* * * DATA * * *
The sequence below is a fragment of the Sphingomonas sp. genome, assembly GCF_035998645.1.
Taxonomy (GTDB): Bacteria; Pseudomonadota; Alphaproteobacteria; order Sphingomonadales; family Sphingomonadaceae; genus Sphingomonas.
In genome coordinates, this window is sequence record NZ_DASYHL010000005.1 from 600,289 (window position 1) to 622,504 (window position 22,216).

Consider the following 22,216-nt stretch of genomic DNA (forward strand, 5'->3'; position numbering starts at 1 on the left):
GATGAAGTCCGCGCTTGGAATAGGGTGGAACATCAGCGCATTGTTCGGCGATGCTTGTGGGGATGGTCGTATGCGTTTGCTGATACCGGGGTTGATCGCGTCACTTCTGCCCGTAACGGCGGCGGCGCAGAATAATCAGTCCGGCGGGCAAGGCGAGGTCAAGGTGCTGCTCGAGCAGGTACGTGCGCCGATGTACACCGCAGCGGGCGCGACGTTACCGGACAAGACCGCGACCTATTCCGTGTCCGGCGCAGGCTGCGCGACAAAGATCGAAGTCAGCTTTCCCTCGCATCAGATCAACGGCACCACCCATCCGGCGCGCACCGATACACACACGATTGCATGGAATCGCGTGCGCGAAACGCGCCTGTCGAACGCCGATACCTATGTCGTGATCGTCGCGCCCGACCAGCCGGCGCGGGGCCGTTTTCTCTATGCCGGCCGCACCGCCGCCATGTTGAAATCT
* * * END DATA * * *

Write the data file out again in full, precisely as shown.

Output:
The sequence below is a fragment of the Sphingomonas sp. genome, assembly GCF_035998645.1.
Taxonomy (GTDB): Bacteria; Pseudomonadota; Alphaproteobacteria; order Sphingomonadales; family Sphingomonadaceae; genus Sphingomonas.
In genome coordinates, this window is sequence record NZ_DASYHL010000005.1 from 600,289 (window position 1) to 622,504 (window position 22,216).

Consider the following 22,216-nt stretch of genomic DNA (forward strand, 5'->3'; position numbering starts at 1 on the left):
GATGAAGTCCGCGCTTGGAATAGGGTGGAACATCAGCGCATTGTTCGGCGATGCTTGTGGGGATGGTCGTATGCGTTTGCTGATACCGGGGTTGATCGCGTCACTTCTGCCCGTAACGGCGGCGGCGCAGAATAATCAGTCCGGCGGGCAAGGCGAGGTCAAGGTGCTGCTCGAGCAGGTACGTGCGCCGATGTACACCGCAGCGGGCGCGACGTTACCGGACAAGACCGCGACCTATTCCGTGTCCGGCGCAGGCTGCGCGACAAAGATCGAAGTCAGCTTTCCCTCGCATCAGATCAACGGCACCACCCATCCGGCGCGCACCGATACACACACGATTGCATGGAATCGCGTGCGCGAAACGCGCCTGTCGAACGCCGATACCTATGTCGTGATCGTCGCGCCCGACCAGCCGGCGCGGGGCCGTTTTCTCTATGCCGGCCGCACCGCCGCCATGTTGAAATCT